Teaching Graphic Novels

Teaching graphic novels? I have taught graphic novels and have them in my classroom library. 

The picture below illustrates how I feel about graphic novels: colorful, with appealing pictures and deep roots. I personally do not sit and read graphic novels, but I appreciate them. Art was never my strength, and the energy and depth that the pictures have. . . I’m awestruck by most graphic novels.

Teaching graphic novels in the English classroom has improved many of my lessons on visual literacy. I already keep comic books in my classroom library for my creative writing course. Students of all ages enjoy when I read pieces of graphic novels as extension activities, at the end of unit (on any subject, really!), or at the end of class periods.

Teaching craphic novels with secondary students can engage a variety of learners. Add these ideas to your graphic novel lesson plans. Teaching with graphic novels allows for creativity & exploration. Graphic novel activities can be simple & effective with middle school language arts classes & high school language arts classes. Teaching graphic novels in the English classroom will meet language & literature standards.

What are some benefits of teaching graphic novels in the classroom?

Teaching graphic novels in the classroom offers numerous benefits. They engage visual learners, promote critical thinking and analysis, improve reading comprehension, and enhance creativity. Graphic novels also provide a gateway for reluctant readers to develop a love for reading and storytelling. No matter what your units of study, you can probably add a graphic novel.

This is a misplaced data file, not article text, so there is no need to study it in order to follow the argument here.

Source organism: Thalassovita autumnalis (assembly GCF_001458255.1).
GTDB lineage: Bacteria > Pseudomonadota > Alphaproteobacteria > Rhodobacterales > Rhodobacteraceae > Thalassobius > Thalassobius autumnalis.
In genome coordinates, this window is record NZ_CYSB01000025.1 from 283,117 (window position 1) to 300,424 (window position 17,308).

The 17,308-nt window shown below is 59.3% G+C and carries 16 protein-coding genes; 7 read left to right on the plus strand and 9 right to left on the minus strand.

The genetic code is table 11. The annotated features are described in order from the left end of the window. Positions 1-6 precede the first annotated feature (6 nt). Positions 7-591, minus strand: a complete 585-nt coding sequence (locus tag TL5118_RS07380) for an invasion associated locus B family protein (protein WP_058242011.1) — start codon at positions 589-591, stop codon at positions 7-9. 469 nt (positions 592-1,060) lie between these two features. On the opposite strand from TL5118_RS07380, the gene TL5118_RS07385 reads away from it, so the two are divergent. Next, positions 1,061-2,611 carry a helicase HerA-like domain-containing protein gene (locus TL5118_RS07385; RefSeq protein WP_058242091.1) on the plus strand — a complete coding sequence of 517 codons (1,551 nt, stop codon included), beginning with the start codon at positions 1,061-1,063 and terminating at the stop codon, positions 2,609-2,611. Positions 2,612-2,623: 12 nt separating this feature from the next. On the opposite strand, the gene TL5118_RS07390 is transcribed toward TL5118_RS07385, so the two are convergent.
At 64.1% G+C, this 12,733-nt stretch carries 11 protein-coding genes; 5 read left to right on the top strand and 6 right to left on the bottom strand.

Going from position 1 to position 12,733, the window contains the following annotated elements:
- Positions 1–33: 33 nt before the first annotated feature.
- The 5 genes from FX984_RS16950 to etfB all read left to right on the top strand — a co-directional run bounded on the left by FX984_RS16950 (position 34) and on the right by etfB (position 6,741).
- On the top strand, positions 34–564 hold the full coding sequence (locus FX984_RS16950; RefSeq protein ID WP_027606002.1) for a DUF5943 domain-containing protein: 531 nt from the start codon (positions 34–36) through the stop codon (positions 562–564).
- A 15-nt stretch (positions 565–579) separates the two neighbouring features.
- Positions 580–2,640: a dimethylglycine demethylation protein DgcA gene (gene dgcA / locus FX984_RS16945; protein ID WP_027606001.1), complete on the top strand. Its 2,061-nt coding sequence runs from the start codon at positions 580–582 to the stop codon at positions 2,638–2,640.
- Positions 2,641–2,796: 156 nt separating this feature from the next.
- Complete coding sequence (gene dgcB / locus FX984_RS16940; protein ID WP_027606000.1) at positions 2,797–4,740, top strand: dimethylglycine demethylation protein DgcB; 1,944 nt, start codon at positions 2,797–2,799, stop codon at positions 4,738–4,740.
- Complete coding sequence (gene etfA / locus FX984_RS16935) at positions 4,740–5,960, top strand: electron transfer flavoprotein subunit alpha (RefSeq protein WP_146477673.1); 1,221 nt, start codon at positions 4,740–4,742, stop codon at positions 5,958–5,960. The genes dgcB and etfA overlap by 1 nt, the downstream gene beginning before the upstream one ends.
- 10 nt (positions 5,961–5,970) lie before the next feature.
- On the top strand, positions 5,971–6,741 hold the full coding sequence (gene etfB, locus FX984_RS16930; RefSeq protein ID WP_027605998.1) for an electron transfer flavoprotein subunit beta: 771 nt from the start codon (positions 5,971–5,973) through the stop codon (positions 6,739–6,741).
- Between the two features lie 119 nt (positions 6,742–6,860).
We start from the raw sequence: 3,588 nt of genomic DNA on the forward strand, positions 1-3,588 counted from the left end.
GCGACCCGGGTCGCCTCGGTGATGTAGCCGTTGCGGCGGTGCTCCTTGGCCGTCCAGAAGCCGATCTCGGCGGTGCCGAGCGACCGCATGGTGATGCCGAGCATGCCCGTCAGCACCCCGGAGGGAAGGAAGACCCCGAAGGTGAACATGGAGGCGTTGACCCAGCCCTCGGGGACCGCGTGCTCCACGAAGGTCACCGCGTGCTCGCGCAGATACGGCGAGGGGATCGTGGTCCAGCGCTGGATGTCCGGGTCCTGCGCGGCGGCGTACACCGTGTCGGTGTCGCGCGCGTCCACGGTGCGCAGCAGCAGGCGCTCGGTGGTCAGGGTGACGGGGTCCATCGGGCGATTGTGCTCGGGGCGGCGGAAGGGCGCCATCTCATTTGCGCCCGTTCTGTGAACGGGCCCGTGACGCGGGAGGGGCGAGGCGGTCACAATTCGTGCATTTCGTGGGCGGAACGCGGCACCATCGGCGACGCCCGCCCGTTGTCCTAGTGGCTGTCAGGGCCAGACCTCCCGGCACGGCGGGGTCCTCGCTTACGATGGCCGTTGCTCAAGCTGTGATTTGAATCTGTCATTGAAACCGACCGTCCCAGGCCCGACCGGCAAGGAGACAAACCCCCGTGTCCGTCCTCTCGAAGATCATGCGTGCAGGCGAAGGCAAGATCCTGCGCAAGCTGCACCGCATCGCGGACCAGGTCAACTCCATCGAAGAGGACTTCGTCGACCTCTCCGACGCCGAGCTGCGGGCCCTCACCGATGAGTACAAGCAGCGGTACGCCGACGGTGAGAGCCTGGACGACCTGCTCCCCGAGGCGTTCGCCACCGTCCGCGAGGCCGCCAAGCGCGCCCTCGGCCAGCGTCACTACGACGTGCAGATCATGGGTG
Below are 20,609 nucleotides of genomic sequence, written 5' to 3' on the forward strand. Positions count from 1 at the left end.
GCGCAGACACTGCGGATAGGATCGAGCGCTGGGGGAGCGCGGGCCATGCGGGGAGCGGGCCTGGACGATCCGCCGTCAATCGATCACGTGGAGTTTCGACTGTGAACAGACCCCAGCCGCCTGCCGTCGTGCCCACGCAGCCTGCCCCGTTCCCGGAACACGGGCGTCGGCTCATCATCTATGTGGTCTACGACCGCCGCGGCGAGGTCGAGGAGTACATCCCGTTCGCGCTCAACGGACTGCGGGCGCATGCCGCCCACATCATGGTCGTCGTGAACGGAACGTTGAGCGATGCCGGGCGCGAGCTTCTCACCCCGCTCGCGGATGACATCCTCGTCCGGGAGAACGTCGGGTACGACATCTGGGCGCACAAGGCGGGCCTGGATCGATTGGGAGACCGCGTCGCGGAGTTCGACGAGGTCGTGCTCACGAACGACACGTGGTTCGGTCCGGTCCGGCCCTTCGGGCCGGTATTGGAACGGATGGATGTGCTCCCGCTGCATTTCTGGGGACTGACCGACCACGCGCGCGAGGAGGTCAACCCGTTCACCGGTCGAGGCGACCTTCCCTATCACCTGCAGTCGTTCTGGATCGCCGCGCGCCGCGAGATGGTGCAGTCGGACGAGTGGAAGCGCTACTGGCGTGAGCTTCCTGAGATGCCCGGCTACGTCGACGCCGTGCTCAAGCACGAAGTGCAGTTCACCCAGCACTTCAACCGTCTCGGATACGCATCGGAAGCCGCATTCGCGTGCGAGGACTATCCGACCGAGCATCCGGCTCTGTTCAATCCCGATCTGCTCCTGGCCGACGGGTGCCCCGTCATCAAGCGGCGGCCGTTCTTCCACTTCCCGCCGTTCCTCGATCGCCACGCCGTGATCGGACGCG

Another benefit is the engagement when my students read them. This year, I am teaching the graphic novel version of The Odyssey by Gareth Hinds. Our conversations are rich, and my thought is that the images end confusion amongst students. The culture, the beliefs, and the gods and goddesses are often not part of students’ schema. The pictures alleviate some confusion, and we can focus on other concepts. Even in high school, graphic novels work.

Plus, graphic novels can be used for First Chapter Friday to show students a new type of genre. When I read a graphic chapter for FCF, I often show the pictures as I read. I don’t read an entire chapter, but instead I read a few pages and discuss the details with students. Using graphic novels in the classroom is a great way to differentiate instruction for learners, both in terms of reading and assessment. Sometimes during First Chapter Friday, the books introduce students to a new genre.

How can I engross learners with graphic novel books?

No matter how you use graphic novels in your secondary classroom, you will find an audience. Plus. graphic novel activities are diverse! The vocabulary included in the prose allows for unplanned discussions.

The books are more than superheroes, but of course those exist too. You’ll find true stories that build empathy. You can also discover historical ones that add to literature lessons. If you need independent reading choices, graphic novels work too.

Reflecting on my first year teaching graphic novels, I’ve found four ways to gain meaning from fabulous learning tools. Below, I’ve included ideas for teaching with graphic novels.

Give the colors and fonts an overview.

Everything in a graphic novel has a purpose. When I distributed the books for students, we analyzed the colors on the front and back. What could we learn from the initial choices?

Then, as we read, we realized that certain characters had repeated colors. Were the colors telling readers their ages? Their personalities? In a graphic novel, I feel like the color choices are part of the indirect characterization.